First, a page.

Pakistani: Stop violence and repression against activists!

Paris, March 12, 2009: The International Federation for Human Rights (FIDH) expresses its concern regarding the wave of violence and arbitrary arrests that marked the long march that started today. Organized across the country by lawyers and opposition groups, the march intended to end with a sit-in in front of the Parliament in Islamabad, calling President Asif Ali Zardari to fulfill a pledge to reinstate all judges sacked under former President Pervez Musharraf.

According to the information received, the days before the march, government forces conducted raids and arrested opposition members, including members of the country’s lawyers’ movement. Following the raids, many opposition politicians and party leaders went to hiding. Protesters led by lawyers and opposition leader Nawaz Sharif call for judges sacked by former President Pervez Musharraf to be reinstated. Chief among the lawyers’ demands is the restoration of a former chief justice of Pakistan, Iftikhar Chaudhry.

Today, the Pakistani police in Karachi used sticks to attack protesters outside the high court, as lawyers began an anti-government protest march. Dozens of demonstrators were arrested: more than 400 opposition activists in the past few days, according to officials. The opposition claims over 1000 arrests. The repression was aggravated with the authorities’ decision to ban political gatherings of four or more people at one time, under Section 144 in Sindh and Punjab provinces. The ban was allegedly extended today to the whole country for security reasons, in order to avoid bloodshed.

FIDH calls upon the Pakistani government to respect the rights to freedom of expression and to peaceful assembly in conformity with the International Covenant on Civil and Political Rights (ICCPR), signed by Pakistan, and release immediately all activists arbitrarily arrested, including lawyers and members of the opposition. “Pakistan has long experienced serious human rights violations under the regime of General Musharraf. It’s time to genuinely promote the rule of law and to ensure that the rights of citizens are fully respected ” said FIDH President Souhayr Belhassen.

Background information:

The arrests and rally come as Pakistan teeters on the edge of political instability following last month’s Supreme Court of Pakistan ruling that barred Sharif and his brother from holding elected office based on a past criminal conviction. The Supreme Court’s controversial decision followed continued turmoil over the country’s judiciary, which has further ruptured relations between PML-N and Zardari’s Pakistan Peoples Party (PPP), formerly coalition partners. Opposition groups and lawyers have been mobilising support for the four-day march on Islamabad since the court ruling on 25 February and tensions are high as the country’s political and economic crisis is deepening in a volatile context of several attacks by extremists groups in parts of the country and the practical handing over of power to the Taliban in Swat in the Frontier province.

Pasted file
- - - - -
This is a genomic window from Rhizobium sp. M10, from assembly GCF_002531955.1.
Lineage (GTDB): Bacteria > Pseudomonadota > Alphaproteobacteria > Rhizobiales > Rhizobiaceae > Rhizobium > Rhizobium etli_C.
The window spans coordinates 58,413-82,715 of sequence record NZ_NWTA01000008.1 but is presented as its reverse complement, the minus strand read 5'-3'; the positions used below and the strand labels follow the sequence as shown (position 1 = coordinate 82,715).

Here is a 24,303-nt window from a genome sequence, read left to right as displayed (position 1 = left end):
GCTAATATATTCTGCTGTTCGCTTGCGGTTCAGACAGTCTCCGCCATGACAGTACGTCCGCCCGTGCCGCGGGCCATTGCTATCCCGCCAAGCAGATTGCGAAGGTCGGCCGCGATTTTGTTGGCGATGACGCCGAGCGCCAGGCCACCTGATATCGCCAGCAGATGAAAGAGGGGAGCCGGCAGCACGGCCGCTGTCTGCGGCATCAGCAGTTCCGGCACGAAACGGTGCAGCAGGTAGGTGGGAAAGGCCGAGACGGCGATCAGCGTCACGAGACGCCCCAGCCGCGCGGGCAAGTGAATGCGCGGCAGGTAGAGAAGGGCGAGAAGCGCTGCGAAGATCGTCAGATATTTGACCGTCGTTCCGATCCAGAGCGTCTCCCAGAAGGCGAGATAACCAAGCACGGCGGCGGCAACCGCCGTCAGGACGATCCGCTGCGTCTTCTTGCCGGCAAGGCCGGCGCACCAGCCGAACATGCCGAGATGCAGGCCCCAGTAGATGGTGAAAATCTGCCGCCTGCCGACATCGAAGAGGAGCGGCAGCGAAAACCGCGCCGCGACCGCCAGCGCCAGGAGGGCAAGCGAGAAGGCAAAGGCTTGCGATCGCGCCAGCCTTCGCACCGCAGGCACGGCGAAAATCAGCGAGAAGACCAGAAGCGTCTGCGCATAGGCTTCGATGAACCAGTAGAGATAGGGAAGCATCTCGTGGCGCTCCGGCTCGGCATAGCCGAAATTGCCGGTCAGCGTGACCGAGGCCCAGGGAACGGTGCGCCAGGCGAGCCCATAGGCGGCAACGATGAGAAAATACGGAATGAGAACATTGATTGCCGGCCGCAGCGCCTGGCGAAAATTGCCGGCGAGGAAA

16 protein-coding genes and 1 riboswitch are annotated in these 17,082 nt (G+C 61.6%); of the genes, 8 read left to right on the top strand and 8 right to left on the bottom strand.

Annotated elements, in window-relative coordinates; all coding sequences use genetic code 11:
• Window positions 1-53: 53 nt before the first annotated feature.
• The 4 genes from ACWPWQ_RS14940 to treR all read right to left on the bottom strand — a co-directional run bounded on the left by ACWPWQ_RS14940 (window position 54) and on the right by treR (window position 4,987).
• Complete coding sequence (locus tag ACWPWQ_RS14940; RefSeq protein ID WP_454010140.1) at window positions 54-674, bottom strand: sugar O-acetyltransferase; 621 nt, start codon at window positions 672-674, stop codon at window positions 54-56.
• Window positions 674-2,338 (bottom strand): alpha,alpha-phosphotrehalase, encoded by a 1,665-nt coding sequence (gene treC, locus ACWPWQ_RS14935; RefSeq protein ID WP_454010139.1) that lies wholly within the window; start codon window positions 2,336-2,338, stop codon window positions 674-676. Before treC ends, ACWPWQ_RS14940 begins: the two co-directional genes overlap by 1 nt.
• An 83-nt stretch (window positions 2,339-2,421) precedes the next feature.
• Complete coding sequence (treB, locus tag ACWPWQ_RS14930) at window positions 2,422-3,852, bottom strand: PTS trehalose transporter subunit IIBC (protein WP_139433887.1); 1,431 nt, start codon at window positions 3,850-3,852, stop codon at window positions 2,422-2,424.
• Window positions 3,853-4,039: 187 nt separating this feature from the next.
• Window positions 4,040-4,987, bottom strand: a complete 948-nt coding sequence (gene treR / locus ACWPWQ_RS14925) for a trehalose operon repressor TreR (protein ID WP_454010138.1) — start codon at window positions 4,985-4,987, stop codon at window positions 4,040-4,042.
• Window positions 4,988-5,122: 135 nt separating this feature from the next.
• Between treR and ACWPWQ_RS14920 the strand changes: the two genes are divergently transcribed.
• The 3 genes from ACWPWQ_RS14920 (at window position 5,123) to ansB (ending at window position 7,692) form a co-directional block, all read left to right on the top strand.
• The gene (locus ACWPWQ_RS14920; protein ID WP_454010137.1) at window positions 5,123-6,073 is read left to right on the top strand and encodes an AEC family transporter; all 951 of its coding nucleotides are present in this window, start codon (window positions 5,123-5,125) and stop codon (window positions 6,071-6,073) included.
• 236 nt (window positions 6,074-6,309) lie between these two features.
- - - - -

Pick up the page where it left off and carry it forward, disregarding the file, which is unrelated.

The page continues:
The statement is also online at http://www.fidh.org/_nouveautes.php3/IMG/article_PDF/spip.php?article6415

HRW- Pakistan: Free Detained Opposition Activists

For Immediate Release

 

Pakistan: Free Detained Opposition Activists

Curbs on Freedom of Assembly Should Be Revoked

 

(New York, March 11, 2009) – The government of Pakistan should end its crackdown against activists of opposition groups led by the Pakistan Muslim League (Nawaz), Human Rights Watch said today.

 

Since March 10, 2009, authorities have detained at least 300 activists from the opposition party and affiliated groups from across Punjab province, the party’s stronghold. Scores of opposition politicians are in hiding, fearing arrest. The activists have been detained under various provisions of the Maintenance of Public Order Act or simply detained without charge.

 

“It’s a disgrace for elected officials to mimic the discredited military government by using old and repressive laws to stifle political expression,” said Ali Dayan Hasan, senior South Asia researcher at Human Rights Watch. “The protesters who were arrested should be freed right away and allowed to demonstrate peacefully without fear of violence or arrest.”